Our sewalong marches onward; so far we’ve covered fabric coatings and tailoring supplies, and today we’ll be talking about fitting raglan sleeves and shoulders (I’ll be posting a full bust adjustment shortly). In my humble opinion, Clare is fairly easy as far as fitting goes. Since it has an a-line shape and lots of hip ease, I don’t think you really need to worry about grading between bust/waist/hip sizes. Choose your size based on your bust measurement and focus on the fit through the bust and shoulders; you can always take a little out of the coat width later through the side seams if necessary. As always, I suggest whipping up a quick muslin, especially if you’ve had bust or shoulder fitting issues in the past.
If you have forward, broad, square or narrow shoulders, it is quite easy to make adjustments on a two piece raglan sleeve like Clare. It’s often just a matter of adding or removing a little from the shoulder seams. When you’ve assembled your muslin, check to see if you have any drag lines as they generally point to the problem. With a 5/8″ seam allowance, you should have enough wiggle room to make small adjustments, but if shoulders have been contentious for you in the past, cut a 1″ seam allowance in this area. Please note that any changes you make to your body pieces will have to be transferred to your lining pieces as well!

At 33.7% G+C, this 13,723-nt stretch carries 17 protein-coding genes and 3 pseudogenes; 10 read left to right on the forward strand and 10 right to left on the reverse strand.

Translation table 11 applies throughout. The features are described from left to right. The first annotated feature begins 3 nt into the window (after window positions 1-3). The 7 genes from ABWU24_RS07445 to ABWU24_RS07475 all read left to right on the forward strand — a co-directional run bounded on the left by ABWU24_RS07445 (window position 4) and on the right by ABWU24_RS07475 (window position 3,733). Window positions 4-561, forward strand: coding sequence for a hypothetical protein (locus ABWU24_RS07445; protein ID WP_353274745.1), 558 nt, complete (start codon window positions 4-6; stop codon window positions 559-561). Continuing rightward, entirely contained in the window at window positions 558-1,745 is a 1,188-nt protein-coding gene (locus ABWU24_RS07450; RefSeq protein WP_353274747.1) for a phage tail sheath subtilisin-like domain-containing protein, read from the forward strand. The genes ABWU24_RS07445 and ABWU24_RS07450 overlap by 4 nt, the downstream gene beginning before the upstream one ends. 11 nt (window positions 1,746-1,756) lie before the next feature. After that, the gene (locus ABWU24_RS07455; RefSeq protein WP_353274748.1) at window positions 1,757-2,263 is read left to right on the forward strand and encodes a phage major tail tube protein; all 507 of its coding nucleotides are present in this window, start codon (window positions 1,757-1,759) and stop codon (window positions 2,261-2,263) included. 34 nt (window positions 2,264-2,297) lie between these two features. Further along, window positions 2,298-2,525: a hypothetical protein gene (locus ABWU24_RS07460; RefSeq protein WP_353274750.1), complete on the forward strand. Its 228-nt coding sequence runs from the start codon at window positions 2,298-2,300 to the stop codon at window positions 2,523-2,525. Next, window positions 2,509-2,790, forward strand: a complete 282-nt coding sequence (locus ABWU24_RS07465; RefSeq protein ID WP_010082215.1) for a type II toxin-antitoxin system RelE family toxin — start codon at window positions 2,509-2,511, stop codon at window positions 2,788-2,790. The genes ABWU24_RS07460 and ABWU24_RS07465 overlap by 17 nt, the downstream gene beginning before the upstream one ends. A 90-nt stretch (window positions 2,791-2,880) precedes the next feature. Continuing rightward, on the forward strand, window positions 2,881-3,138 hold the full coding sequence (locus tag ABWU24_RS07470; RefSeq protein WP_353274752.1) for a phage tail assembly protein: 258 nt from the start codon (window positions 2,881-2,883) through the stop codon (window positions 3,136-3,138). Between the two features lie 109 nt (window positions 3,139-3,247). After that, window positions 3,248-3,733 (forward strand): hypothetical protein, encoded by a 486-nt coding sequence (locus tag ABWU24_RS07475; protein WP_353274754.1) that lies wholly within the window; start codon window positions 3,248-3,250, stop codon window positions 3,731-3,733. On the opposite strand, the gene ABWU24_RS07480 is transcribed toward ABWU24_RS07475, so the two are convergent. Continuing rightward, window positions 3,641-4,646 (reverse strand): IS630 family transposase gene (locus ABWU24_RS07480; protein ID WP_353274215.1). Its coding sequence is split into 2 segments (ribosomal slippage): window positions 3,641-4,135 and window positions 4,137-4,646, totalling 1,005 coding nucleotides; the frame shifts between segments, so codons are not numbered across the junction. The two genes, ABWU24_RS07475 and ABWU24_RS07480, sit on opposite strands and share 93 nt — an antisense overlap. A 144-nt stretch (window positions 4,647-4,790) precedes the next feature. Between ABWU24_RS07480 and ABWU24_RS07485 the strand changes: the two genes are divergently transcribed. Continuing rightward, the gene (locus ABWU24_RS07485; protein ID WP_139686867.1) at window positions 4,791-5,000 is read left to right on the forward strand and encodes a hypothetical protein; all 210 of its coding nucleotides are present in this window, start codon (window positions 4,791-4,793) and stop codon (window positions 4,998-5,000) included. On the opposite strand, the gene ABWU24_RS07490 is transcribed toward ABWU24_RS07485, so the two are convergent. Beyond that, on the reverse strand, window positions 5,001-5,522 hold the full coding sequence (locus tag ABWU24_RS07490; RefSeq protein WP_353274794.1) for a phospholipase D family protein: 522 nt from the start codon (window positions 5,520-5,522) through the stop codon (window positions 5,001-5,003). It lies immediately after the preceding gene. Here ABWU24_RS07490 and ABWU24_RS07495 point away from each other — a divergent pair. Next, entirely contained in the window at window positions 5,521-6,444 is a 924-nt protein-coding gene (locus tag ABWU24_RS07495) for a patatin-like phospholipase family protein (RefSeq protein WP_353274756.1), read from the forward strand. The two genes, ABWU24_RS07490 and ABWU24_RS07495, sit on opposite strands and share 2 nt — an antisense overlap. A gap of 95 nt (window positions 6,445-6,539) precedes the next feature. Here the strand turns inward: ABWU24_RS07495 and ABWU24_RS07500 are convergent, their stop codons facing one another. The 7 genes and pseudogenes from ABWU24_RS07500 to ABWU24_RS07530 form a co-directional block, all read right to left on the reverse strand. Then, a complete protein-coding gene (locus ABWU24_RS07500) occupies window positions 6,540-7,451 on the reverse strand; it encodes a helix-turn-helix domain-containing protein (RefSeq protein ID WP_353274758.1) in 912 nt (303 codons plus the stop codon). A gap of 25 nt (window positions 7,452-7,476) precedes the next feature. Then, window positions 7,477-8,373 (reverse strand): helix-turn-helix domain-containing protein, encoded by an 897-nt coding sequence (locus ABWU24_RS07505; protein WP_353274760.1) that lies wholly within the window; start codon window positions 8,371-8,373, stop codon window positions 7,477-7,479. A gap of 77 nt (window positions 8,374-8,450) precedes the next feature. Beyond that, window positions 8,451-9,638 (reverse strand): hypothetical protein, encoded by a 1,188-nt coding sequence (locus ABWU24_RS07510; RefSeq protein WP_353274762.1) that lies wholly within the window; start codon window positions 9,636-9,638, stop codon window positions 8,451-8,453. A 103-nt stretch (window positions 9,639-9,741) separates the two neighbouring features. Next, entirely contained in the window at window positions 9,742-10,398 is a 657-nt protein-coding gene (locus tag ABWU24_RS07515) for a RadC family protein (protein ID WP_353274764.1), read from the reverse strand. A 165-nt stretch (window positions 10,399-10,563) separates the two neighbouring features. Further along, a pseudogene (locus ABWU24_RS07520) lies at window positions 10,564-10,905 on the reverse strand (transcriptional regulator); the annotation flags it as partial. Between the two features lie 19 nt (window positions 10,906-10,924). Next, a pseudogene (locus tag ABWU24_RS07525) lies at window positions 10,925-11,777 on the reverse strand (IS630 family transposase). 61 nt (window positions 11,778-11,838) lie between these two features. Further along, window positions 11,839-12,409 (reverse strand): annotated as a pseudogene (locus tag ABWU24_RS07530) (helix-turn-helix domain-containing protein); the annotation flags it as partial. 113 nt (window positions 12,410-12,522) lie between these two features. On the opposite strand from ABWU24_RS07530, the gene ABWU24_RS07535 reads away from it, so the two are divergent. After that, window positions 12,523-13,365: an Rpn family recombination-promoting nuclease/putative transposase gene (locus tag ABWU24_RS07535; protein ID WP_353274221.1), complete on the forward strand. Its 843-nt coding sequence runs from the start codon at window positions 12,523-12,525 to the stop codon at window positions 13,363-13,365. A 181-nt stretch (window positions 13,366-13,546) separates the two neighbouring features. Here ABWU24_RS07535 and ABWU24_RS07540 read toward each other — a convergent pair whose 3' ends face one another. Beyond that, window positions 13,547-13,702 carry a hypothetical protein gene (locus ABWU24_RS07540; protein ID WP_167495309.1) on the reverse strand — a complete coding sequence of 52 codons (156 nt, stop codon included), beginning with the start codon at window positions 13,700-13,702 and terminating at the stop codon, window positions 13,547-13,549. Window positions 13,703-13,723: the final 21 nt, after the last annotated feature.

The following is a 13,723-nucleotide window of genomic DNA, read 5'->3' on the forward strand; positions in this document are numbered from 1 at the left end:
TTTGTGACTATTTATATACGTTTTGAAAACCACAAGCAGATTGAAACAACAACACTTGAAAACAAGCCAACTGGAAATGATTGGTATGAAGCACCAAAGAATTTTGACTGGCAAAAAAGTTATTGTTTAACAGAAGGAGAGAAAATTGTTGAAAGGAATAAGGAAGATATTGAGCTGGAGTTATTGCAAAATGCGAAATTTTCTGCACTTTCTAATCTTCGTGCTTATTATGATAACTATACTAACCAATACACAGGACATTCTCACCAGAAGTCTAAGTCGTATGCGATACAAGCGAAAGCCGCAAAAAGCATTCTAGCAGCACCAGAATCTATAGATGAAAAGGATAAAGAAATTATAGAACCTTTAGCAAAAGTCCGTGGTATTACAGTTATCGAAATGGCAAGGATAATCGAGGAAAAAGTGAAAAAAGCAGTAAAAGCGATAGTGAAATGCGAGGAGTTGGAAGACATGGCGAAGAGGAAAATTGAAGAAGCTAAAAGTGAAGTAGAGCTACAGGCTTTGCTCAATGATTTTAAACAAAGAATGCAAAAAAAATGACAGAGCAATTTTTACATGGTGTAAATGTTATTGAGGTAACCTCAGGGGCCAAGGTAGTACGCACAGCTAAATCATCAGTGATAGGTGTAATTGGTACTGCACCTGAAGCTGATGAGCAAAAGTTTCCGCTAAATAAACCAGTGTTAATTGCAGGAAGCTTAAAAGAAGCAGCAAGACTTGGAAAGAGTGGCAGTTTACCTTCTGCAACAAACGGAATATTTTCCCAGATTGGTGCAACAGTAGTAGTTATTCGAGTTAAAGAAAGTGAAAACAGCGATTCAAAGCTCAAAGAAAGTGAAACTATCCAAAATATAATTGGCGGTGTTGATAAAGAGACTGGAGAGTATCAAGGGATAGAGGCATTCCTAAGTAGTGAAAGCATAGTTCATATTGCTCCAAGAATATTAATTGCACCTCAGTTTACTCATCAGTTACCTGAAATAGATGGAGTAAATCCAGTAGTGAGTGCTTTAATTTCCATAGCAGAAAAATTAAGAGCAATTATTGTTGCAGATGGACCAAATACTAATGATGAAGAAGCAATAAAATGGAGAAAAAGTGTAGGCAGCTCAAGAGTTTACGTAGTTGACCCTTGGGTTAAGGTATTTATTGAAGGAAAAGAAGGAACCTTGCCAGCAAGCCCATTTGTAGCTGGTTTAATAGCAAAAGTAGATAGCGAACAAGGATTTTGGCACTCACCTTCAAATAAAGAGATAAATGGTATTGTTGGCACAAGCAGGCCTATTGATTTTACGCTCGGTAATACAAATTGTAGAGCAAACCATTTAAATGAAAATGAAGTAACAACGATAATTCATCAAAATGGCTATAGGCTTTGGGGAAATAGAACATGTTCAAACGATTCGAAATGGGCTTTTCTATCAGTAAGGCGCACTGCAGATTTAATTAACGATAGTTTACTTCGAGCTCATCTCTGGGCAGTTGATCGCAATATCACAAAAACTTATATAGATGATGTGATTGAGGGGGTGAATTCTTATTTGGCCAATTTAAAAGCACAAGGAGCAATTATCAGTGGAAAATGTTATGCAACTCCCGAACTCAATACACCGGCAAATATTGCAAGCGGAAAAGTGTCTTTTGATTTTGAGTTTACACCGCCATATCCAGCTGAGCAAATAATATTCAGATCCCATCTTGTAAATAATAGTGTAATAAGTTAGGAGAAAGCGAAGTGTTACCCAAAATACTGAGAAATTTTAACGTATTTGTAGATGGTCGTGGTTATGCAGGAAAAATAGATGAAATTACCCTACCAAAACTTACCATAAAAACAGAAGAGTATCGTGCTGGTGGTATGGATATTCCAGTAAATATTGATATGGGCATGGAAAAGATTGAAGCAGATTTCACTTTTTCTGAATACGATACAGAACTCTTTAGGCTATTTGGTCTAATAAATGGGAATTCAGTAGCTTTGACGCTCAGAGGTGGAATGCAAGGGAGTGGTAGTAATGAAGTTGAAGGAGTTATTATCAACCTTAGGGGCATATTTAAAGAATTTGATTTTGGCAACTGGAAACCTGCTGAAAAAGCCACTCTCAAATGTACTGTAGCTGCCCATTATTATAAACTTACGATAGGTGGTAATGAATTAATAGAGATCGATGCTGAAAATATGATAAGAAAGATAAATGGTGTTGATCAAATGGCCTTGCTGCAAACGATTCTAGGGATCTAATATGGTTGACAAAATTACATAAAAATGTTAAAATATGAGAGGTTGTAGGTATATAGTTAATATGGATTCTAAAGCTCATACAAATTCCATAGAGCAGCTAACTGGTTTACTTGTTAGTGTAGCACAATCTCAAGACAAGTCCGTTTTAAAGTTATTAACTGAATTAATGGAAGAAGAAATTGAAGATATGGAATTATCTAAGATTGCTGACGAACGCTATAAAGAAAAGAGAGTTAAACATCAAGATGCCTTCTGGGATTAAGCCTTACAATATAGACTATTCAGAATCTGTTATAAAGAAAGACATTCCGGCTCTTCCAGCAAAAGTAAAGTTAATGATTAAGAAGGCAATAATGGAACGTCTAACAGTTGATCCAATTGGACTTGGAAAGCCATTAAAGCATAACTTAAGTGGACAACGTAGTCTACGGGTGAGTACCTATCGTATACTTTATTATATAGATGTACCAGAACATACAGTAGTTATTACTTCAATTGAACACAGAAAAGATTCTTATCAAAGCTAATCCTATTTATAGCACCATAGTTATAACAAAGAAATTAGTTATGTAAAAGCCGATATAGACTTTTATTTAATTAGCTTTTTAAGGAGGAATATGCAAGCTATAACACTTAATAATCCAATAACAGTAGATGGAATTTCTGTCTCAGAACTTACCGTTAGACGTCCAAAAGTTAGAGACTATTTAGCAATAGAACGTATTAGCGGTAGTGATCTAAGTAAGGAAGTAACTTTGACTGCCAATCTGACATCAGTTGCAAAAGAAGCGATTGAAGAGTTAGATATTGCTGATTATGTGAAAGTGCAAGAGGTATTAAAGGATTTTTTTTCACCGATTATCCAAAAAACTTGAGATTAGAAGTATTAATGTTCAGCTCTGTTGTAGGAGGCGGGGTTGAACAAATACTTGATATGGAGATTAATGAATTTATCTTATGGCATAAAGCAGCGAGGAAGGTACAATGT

In the illustrations below, red = remove and blue = add.
If the shoulder seam line is not sitting on the center of your shoulders but rather further to the back, you probably have forward shoulders, a super common adjustment in today’s computer age. To correct, shift the shoulder seam forward on the back sleeve and remove the same amount on the front sleeve so you are effectively pushing the entire seam forward.
If your shoulders are more squared off and less sloping, you can easily add a little wedge to front and back shoulder to correct.
The narrow shouldered among us can simply shave off extra fabric along the seam lines of front and back sleeve; pin out the excess and transfer to your pattern pieces. Alternatively, you can always add shoulder pads to your coat for a quick fix.
If your coat feels tight across your back shoulders, you may need to add a little width. The easiest way to do this is to add a little wedge along the seams where the back raglan sleeve connects to the center back. Keep in mind that if you add any width along the neck, you will have to add the same amount to your collar piece and neckline using the slash and spread method.
If you find the sleeves to be too full for your liking (they are somewhat generous to allow for sweaters), you can shave it off from the outer seam. If you’d like to take off more than 1/2″, I’d split the difference between inseam and outer seam.
Similarly, if you’d like more room in your sleeves, add to each outer seam.
These are fairly basic fitting adjustments, all taken from Fit For Real People, a great reference. I also suggest The Complete Photo Guide to Perfect Fitting for a more indepth raglan sleeve fitting tutorial. I will be back shortly with a full bust Clare adjustment!